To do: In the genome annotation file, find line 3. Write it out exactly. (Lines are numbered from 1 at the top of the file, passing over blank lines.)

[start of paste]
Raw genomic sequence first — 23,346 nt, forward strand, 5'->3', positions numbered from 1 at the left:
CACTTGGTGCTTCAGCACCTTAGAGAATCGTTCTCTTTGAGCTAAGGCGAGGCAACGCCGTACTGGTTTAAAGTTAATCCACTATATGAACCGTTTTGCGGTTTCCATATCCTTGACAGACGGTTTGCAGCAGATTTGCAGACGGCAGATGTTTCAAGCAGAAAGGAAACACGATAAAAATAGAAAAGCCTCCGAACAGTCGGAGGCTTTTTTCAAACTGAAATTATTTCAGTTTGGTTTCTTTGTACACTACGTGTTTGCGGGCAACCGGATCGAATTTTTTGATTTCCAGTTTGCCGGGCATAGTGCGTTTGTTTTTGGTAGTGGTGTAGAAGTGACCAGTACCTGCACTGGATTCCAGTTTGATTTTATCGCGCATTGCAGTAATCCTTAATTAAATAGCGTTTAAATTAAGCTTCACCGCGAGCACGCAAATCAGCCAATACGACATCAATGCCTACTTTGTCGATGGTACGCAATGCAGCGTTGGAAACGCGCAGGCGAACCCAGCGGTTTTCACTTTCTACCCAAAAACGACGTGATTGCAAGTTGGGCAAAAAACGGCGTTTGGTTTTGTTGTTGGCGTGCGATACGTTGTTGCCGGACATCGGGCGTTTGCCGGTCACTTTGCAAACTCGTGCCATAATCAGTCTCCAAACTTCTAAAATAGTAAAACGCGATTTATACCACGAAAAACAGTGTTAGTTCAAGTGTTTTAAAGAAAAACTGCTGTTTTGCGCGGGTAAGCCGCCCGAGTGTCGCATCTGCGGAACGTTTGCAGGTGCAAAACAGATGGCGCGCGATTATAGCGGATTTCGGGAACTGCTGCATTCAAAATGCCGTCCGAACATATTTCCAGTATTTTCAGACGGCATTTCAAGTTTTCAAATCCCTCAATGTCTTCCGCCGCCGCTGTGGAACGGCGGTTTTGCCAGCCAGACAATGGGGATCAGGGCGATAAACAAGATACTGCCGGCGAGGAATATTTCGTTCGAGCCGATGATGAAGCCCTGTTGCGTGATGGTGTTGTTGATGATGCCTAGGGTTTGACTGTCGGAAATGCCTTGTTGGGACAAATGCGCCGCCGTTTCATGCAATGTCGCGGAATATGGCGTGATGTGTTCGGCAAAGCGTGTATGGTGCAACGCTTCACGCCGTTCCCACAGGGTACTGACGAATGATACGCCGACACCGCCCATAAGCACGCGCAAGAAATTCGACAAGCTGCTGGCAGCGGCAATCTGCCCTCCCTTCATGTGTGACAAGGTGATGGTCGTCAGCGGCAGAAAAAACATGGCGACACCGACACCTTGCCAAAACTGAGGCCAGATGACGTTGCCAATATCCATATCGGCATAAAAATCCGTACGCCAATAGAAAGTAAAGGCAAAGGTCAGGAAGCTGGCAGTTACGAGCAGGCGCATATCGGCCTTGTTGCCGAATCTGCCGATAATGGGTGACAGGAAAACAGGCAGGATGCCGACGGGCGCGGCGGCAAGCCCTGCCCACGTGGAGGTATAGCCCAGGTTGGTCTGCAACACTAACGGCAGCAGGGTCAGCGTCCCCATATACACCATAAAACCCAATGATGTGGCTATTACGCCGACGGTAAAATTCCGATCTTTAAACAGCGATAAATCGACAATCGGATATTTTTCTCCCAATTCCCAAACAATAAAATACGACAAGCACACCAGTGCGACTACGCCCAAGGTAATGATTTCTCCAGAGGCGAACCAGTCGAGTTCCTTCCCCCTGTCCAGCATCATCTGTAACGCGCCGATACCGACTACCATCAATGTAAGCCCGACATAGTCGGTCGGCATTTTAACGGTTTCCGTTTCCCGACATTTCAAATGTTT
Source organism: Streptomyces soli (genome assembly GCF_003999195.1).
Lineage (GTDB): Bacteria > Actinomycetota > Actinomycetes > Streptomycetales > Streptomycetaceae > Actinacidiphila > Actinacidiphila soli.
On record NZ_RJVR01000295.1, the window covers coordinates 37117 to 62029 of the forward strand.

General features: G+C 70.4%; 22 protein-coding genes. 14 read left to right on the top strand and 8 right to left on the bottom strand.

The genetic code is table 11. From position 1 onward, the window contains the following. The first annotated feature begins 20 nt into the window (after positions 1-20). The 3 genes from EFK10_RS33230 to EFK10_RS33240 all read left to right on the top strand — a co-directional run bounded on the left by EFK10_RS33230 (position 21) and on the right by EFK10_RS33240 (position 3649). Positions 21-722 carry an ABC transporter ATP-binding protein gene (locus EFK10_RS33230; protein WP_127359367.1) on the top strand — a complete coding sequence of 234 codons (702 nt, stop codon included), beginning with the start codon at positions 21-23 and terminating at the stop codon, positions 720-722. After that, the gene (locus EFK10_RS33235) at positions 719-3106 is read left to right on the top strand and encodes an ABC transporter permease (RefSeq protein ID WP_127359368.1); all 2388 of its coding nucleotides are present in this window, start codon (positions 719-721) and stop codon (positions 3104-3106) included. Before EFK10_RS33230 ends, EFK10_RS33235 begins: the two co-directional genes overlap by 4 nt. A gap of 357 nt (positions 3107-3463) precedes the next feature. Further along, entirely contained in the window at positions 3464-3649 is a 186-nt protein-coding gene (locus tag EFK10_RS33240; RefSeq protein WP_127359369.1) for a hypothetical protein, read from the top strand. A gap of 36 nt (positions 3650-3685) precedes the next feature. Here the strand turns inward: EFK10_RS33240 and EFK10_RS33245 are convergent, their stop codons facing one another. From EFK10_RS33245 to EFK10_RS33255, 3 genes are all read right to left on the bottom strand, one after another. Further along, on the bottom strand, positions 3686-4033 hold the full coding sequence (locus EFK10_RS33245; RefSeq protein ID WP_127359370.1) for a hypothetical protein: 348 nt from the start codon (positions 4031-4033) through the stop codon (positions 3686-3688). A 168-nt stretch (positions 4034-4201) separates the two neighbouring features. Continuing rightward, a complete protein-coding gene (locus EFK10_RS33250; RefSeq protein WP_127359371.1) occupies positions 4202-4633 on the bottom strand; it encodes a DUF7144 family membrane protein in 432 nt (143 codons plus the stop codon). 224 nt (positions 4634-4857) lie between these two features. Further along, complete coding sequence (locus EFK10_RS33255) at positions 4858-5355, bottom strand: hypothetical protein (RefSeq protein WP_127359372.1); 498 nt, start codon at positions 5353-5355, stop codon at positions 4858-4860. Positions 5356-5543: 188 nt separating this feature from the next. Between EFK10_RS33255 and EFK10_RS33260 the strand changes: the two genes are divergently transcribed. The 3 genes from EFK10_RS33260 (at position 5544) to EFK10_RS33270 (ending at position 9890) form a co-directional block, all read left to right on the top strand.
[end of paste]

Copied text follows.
Source organism: Streptomyces soli (genome assembly GCF_003999195.1).